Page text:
Last fall, the Urban Training Farm was selected by the Junior League for the winter/spring project for their provisional class – specifically focusing on developing an expansive four-part herb garden at the Training Farm. They first decided to incorporate recycled elements into the garden – including repurposed tires for the tea garden, reclaimed brick pavers for the healing herb garden, repurposed pallets for the culinary herb garden, and reclaimed cinder blocks for the edible flowers garden. For irrigation, they also installed a two-barrel rainwater catchment system, collecting rainwater off of the roof of the HOT Produce building – which will supplement our irrigation needs. Right now the Herb garden is in full production – including blooming calendula, fragrant lavender and rosemary, tasty chives and cilantro – as well as five freshly planted fruit trees: a plum, a pear, and three peach trees. Since this February, the women of the Junior League have diligently tilled, mowed, planted, and watered the newly installed herb garden.

Lastly, we are so excited to have received several great applications for the 2013 Intern Program – and will be revealing the final five candidates shortly! They will begin their orientation process of the business curriculum and growing season at the Training Farm and the Waco Downtown Farmers Market starting on April 4th.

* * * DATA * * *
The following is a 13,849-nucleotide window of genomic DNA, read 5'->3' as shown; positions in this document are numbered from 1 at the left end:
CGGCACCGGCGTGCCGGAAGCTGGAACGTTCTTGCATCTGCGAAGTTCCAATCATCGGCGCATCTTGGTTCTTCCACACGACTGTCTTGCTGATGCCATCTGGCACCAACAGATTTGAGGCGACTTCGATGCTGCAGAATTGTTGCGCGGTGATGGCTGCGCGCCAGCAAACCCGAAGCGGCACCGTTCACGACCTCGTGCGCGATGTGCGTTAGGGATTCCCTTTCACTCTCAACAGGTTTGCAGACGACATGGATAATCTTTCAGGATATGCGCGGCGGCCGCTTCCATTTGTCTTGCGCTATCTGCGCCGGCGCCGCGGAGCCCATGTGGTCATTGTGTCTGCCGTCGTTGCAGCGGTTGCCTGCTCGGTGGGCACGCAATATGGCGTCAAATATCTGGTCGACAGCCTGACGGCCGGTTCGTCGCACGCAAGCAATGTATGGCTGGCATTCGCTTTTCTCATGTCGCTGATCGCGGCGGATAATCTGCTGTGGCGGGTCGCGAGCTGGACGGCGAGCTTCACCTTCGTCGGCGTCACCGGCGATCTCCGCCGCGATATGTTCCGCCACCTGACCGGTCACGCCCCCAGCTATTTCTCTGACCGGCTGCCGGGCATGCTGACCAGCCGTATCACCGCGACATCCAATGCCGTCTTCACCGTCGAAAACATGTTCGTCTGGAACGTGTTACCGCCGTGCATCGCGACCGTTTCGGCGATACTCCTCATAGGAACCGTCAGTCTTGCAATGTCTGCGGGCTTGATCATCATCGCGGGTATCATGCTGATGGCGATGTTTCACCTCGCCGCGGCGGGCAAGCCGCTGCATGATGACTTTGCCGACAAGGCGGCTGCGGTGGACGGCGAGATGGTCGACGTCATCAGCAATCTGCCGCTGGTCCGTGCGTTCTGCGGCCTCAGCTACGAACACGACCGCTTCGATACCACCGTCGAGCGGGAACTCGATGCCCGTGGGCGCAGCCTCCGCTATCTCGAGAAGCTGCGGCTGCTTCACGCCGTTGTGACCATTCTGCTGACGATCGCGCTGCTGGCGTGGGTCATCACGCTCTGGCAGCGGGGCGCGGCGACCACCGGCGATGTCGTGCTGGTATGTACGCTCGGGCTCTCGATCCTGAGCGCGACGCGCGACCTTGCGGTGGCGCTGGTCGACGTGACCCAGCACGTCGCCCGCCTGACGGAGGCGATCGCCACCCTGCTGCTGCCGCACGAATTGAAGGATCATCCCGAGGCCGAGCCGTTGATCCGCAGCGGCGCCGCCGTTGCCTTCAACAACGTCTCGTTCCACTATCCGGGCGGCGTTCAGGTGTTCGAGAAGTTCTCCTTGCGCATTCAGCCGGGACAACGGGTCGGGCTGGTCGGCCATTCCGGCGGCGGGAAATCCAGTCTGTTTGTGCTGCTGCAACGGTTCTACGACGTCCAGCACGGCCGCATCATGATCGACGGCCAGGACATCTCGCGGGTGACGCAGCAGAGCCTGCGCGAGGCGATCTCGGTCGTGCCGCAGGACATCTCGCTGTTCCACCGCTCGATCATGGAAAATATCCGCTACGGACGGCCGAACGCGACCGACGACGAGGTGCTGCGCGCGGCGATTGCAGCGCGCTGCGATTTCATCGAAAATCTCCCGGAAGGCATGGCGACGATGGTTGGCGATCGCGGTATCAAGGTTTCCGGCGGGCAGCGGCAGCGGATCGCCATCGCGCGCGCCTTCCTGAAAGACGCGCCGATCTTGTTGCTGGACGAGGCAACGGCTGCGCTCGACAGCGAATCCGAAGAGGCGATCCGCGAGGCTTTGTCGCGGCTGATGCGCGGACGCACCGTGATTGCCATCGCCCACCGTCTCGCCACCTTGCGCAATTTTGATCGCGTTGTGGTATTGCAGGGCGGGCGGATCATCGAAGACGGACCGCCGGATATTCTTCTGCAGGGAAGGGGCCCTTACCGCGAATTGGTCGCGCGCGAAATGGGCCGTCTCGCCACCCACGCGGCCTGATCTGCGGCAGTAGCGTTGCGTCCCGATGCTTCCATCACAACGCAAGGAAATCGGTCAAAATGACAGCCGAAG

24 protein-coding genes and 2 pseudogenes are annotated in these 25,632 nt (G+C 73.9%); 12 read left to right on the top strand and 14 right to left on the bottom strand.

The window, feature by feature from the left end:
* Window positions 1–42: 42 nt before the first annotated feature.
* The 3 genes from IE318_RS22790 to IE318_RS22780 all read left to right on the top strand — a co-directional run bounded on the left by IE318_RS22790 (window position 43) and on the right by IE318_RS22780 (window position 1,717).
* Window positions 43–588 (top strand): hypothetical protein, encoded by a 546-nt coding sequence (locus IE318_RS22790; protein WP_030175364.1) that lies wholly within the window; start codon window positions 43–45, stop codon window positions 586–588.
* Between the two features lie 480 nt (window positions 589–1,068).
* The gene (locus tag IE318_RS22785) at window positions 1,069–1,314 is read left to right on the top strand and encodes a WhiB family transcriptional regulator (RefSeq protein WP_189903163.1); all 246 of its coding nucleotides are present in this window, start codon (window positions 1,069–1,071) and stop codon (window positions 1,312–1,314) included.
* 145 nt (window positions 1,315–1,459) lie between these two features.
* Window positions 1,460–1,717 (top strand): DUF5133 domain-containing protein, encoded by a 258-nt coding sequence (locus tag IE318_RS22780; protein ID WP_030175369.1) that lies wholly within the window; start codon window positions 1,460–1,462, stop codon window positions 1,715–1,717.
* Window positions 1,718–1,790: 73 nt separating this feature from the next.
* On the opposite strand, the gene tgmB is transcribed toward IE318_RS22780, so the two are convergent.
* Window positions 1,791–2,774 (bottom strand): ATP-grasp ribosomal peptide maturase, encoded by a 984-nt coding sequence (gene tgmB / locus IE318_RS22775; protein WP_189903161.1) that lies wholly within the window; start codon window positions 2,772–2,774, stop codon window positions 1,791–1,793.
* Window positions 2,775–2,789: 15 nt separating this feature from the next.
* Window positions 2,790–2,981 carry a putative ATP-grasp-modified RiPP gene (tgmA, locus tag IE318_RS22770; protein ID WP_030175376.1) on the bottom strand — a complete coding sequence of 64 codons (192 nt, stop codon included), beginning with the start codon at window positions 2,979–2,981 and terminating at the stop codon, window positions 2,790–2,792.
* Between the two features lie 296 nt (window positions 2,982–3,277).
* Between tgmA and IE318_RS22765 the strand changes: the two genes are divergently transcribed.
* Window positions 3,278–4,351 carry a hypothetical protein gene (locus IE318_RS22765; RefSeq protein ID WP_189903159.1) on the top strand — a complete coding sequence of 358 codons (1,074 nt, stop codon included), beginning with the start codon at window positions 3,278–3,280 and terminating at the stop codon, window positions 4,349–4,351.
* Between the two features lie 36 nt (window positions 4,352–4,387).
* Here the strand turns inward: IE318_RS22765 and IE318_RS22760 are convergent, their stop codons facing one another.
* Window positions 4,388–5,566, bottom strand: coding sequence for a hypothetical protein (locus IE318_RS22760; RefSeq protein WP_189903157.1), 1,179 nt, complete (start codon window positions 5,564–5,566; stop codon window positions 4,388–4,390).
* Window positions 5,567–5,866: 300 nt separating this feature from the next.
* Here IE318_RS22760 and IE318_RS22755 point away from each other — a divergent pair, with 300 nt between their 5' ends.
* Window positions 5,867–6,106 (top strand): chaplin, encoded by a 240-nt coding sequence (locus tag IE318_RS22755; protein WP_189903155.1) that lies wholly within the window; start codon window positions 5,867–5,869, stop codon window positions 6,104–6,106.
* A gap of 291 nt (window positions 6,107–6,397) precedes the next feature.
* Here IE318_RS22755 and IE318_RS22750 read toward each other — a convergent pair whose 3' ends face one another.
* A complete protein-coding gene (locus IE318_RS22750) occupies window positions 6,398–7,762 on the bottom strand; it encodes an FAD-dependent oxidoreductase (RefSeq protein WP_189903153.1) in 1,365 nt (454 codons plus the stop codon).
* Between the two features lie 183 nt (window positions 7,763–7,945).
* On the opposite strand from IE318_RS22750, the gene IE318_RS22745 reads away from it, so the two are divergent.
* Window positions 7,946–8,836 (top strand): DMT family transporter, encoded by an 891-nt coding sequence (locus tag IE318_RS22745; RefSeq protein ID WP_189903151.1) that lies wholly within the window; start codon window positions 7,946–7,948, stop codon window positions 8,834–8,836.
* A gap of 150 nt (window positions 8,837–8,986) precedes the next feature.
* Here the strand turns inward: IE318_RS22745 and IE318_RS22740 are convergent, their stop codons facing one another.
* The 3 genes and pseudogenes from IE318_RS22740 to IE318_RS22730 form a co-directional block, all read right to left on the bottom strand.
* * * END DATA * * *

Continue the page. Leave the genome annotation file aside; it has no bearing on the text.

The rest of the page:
In the Garden: April.



Seed in Ground: arugula, basil, beans, beets, chard, cilantro, sweet corn, cucumbers, leaf lettuce, melons, okra, parsley, southern peas, peanuts, radish, spinach, snap beans, squash (summer and winter), turnips, watermelon

Transplant: basil, cantaloupe, cucumber, dill, eggplant, kale, peppers, tomatoes, summer and winter squash, sweet potatoes, Swiss Chard


  • Give flowers and vegetables a foliar feeding of liquid seaweed or compost tea; spray the liquid nutrients on foliage early in the day before it gets too hot.
  • Plant black-eyed, purple hull and crowder peas, okra, peanuts, sweet potatoes, squash, melons, cucumbers, and corn—all can withstand the heat that will arrive in less than 2 months.
  • Keep planting basil—it loves the warm weather.
  • Plant “bulbs” of caladium, calla, gladiolus, and water lily and summer-flowering bulbs.
  • Plant full-sun annuals such as moss rose, purslane, trailing lantanas, pentas, Dahlberg daisy, cosmos, celosias, small-flowering zinnias, marigolds, firebush, copper plant, cleome, purple fountaingrass, ornamental sweet potatoes and amaranthus.
  • Keep adding kitchen scraps and grass clippings to your compost pile.
  • Replenish your mulch!
  • Plant fall-blooming perennials